In: Journal of Heart and Lung Transplantation, Vol. 18, No. 8, 01.01.1999, p. 786-791.

Research output: Contribution to journalArticle

TY - JOUR

T1 - Optimal dosing of intravenous tacrolimus following pediatric heart transplantation

AU - Robinson, Blair V.

AU - Boyle, Gerard J.

AU - Miller, Susan A.

AU - Law, Yuk M.

AU - Myers, John

AU - Griffith, Bartley P.

AU - Webber, Steven A.

PY - 1999/1/1

Y1 - 1999/1/1

N2 - Background: Early experience with intravenous tacrolimus at high doses (0.1-0.15 mg/kg/day) was associated with frequent clinical toxicity. The optimal dosing regimen after pediatric heart transplantation is unknown.Methods We retrospectively reviewed data on the last 45 pediatric heart transplant recipients to document the time required to achieve therapeutic blood levels and the safety of 2 differing intravenous dosing regimens (tacrolimus 0.03 and 0.05 mg/kg/day as continuous IV infusion). Target plasma levels were (1.2-1.7 ng/ml) with levels >2.0 ng/ml considered toxic, and target whole blood levels were 15-20 ng/ml with levels >25 ng/ml considered toxic.Results Mean age at transplantation was 7.5 ± 5.6 years (0.1-18), and 14 were infants. Intravenous tacrolimus was commenced at a mean of 7 ± 3 hours (range 2-16) after arrival in the ICU. Eight patients were excluded from analysis because of protocol modifications. Of the remaining 37 pts, 9 received initial infusion at 0.03 mg/kg/day; 3 (33%) achieved 'therapeutic' levels within 48 hours and 1 patient had a toxic level (27 ng/ml) at 36 hours. Twenty-eight patients received 0.05 mg/kg/day; 18 (64%) achieved therapeutic levels within 48 hours and 9 (32%) developed toxic levels. Patients with toxic whole blood levels had higher tacrolimus levels on first blood assay compared to those who did not develop toxicity (16.4 ± 3.4 vs 9.3 ± 3.9, p < .0001; level >10 ng/ml on first assay in 7/7 toxic patients vs 7/19 without toxicity, p = .004). Patients receiving the higher dose regimen had fewer episodes of moderate or severe rejection (≥Grade 3A) at first biopsy than those receiving the lower dose infusion (32% vs 75%; p = .046). No patient required renal dialysis.ConclusionsDosing below 0.05 mg/kg/day may result in clinically important delay in achieving therapeutic levels. Toxicity may be reduced by frequent monitoring of levels for the first 48 hours after transplantation especially when the initial level is >10 ng/ml. Copyright (C) 1999 International Society for Heart and Lung Transplantation.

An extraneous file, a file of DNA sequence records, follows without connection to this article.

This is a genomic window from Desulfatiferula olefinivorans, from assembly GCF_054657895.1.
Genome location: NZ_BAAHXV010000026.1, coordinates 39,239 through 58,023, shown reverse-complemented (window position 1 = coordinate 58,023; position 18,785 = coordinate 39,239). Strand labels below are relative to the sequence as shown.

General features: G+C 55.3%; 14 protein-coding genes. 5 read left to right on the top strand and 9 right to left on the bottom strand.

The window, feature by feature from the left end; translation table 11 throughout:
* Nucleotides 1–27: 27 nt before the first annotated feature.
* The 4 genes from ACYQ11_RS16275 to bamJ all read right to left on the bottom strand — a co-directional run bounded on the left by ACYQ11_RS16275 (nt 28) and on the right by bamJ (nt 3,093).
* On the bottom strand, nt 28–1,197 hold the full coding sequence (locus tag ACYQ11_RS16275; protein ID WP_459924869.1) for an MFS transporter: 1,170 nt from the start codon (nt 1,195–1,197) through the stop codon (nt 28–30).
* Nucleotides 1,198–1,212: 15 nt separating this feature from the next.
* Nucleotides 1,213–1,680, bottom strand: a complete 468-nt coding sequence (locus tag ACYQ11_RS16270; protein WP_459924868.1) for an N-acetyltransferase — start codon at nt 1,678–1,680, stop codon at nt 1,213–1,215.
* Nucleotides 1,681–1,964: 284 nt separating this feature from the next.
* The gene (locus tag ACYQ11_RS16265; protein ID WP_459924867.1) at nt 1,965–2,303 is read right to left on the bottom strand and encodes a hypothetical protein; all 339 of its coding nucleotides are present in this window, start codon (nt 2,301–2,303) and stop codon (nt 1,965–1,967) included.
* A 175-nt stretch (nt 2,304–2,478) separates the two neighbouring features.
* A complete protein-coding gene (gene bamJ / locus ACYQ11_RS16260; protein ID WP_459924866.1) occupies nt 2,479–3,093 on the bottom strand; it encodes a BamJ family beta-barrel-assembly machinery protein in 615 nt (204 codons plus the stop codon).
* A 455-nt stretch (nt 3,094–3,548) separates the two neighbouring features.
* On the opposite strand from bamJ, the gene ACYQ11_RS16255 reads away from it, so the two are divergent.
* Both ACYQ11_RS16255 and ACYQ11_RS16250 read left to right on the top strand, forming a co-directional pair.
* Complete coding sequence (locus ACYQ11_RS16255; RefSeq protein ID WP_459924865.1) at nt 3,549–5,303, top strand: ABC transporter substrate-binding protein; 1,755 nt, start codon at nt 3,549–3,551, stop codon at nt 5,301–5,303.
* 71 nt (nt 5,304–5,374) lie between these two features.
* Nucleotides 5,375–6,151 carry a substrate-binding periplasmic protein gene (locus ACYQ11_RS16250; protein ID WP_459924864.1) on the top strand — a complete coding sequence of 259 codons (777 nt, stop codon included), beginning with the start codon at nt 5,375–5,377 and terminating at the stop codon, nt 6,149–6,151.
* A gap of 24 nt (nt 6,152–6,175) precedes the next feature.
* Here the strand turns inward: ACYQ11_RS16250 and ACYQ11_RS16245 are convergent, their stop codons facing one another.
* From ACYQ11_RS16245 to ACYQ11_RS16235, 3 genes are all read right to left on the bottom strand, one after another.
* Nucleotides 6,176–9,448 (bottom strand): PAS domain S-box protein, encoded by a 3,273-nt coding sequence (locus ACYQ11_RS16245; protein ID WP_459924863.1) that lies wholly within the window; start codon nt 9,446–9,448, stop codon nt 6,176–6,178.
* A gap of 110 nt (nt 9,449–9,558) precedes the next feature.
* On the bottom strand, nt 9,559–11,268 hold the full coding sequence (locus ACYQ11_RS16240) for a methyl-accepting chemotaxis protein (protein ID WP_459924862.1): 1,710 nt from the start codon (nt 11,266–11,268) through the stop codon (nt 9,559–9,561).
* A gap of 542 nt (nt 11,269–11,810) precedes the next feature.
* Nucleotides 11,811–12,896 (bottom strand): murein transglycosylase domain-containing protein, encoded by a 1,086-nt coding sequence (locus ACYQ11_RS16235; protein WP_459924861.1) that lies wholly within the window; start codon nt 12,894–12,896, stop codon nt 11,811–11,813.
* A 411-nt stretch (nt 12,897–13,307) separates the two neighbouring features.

AB - Background: Early experience with intravenous tacrolimus at high doses (0.1-0.15 mg/kg/day) was associated with frequent clinical toxicity. The optimal dosing regimen after pediatric heart transplantation is unknown.Methods We retrospectively reviewed data on the last 45 pediatric heart transplant recipients to document the time required to achieve therapeutic blood levels and the safety of 2 differing intravenous dosing regimens (tacrolimus 0.03 and 0.05 mg/kg/day as continuous IV infusion). Target plasma levels were (1.2-1.7 ng/ml) with levels >2.0 ng/ml considered toxic, and target whole blood levels were 15-20 ng/ml with levels >25 ng/ml considered toxic.Results Mean age at transplantation was 7.5 ± 5.6 years (0.1-18), and 14 were infants. Intravenous tacrolimus was commenced at a mean of 7 ± 3 hours (range 2-16) after arrival in the ICU. Eight patients were excluded from analysis because of protocol modifications. Of the remaining 37 pts, 9 received initial infusion at 0.03 mg/kg/day; 3 (33%) achieved 'therapeutic' levels within 48 hours and 1 patient had a toxic level (27 ng/ml) at 36 hours. Twenty-eight patients received 0.05 mg/kg/day; 18 (64%) achieved therapeutic levels within 48 hours and 9 (32%) developed toxic levels. Patients with toxic whole blood levels had higher tacrolimus levels on first blood assay compared to those who did not develop toxicity (16.4 ± 3.4 vs 9.3 ± 3.9, p < .0001; level >10 ng/ml on first assay in 7/7 toxic patients vs 7/19 without toxicity, p = .004). Patients receiving the higher dose regimen had fewer episodes of moderate or severe rejection (≥Grade 3A) at first biopsy than those receiving the lower dose infusion (32% vs 75%; p = .046). No patient required renal dialysis.ConclusionsDosing below 0.05 mg/kg/day may result in clinically important delay in achieving therapeutic levels. Toxicity may be reduced by frequent monitoring of levels for the first 48 hours after transplantation especially when the initial level is >10 ng/ml. Copyright (C) 1999 International Society for Heart and Lung Transplantation.